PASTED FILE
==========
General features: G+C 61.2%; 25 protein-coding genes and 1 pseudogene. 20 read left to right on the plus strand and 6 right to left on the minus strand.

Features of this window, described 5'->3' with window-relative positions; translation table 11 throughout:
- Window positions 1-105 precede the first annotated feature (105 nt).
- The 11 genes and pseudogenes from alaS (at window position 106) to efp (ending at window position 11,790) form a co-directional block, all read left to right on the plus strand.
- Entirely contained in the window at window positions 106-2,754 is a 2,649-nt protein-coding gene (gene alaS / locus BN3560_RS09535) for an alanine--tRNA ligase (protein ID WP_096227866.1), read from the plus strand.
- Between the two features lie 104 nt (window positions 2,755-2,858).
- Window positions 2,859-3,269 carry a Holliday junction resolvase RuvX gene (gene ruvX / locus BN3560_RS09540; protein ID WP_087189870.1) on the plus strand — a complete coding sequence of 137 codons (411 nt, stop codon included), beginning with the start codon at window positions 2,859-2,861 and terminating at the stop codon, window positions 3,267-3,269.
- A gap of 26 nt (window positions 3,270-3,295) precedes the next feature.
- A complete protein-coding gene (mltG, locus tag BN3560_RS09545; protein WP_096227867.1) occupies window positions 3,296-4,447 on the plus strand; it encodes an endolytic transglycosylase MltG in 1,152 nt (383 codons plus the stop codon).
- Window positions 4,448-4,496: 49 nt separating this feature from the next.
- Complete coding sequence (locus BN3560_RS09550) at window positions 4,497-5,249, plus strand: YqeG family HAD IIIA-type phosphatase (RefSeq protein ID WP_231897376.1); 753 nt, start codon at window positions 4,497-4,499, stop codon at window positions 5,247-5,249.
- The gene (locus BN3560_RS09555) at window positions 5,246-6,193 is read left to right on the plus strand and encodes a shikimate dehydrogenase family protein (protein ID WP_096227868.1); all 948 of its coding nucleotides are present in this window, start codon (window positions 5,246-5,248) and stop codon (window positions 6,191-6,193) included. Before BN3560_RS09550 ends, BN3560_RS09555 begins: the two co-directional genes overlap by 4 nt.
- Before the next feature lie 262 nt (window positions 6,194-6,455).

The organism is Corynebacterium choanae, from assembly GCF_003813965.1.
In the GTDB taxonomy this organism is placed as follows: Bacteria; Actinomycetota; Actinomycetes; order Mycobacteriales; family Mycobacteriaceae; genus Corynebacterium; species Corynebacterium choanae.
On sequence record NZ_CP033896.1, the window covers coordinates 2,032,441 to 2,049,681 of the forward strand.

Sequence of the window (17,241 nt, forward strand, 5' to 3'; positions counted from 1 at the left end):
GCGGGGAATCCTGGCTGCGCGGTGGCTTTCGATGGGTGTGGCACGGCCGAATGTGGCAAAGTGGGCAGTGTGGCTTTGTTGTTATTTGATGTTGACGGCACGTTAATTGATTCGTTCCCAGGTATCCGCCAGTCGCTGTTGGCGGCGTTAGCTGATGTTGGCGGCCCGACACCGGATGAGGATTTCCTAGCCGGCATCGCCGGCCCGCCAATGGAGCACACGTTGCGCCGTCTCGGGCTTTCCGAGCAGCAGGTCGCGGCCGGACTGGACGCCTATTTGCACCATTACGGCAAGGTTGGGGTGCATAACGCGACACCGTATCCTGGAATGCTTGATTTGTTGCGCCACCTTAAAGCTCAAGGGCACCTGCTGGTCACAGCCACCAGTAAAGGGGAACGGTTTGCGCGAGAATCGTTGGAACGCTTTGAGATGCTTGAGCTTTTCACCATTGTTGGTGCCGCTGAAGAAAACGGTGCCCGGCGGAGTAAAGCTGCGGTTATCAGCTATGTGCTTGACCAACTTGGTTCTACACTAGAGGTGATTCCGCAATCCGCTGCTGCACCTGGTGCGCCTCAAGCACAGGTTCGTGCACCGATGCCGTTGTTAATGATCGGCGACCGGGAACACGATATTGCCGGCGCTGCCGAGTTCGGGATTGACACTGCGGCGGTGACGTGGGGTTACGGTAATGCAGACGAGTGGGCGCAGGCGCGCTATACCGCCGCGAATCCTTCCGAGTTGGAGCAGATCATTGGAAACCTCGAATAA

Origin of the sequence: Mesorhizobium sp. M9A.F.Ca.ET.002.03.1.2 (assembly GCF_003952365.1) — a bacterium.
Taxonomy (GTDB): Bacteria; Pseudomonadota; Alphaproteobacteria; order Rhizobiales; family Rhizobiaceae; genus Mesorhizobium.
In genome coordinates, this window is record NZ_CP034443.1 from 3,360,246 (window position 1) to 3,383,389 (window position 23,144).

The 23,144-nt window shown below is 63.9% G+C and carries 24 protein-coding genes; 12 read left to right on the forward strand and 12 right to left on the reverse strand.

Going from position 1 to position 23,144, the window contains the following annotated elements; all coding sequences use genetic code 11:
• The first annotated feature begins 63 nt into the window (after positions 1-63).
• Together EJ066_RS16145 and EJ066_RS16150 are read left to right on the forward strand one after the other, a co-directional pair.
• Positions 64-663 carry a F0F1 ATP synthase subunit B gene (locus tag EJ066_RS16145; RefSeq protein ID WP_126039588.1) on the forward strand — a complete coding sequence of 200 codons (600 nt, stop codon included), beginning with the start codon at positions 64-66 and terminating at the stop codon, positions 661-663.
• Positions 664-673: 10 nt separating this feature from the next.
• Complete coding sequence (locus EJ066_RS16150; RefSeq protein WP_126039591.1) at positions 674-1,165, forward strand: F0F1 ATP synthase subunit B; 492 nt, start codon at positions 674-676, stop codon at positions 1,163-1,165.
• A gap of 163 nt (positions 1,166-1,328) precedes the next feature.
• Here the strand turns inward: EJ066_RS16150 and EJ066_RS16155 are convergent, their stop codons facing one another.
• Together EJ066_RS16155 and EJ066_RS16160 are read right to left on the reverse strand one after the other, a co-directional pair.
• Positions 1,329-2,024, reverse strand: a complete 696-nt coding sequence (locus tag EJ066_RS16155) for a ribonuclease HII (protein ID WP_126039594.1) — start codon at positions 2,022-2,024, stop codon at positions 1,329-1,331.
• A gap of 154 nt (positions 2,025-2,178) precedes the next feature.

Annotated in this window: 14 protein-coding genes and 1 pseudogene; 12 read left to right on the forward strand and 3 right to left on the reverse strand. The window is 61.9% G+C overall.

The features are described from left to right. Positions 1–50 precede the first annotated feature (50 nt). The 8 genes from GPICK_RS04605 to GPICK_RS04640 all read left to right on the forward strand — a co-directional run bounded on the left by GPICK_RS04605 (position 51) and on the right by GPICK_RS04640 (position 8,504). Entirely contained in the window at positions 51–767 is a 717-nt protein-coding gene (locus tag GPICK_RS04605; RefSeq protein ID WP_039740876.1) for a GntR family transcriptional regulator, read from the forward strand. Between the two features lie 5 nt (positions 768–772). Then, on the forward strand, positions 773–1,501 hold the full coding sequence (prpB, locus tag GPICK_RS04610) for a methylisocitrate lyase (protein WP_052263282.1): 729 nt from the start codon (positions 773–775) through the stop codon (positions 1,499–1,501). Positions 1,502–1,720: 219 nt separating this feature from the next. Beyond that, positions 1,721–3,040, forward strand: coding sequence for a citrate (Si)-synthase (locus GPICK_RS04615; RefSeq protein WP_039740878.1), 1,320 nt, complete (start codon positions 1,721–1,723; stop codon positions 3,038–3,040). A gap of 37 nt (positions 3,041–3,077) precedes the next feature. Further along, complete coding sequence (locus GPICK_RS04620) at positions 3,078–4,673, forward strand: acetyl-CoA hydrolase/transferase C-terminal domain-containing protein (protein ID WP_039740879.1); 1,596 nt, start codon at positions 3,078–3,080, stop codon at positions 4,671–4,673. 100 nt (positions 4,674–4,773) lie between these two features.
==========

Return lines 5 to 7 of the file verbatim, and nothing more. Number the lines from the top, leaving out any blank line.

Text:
- Entirely contained in the window at window positions 106-2,754 is a 2,649-nt protein-coding gene (gene alaS / locus BN3560_RS09535) for an alanine--tRNA ligase (protein ID WP_096227866.1), read from the plus strand.
- Between the two features lie 104 nt (window positions 2,755-2,858).
- Window positions 2,859-3,269 carry a Holliday junction resolvase RuvX gene (gene ruvX / locus BN3560_RS09540; protein ID WP_087189870.1) on the plus strand — a complete coding sequence of 137 codons (411 nt, stop codon included), beginning with the start codon at window positions 2,859-2,861 and terminating at the stop codon, window positions 3,267-3,269.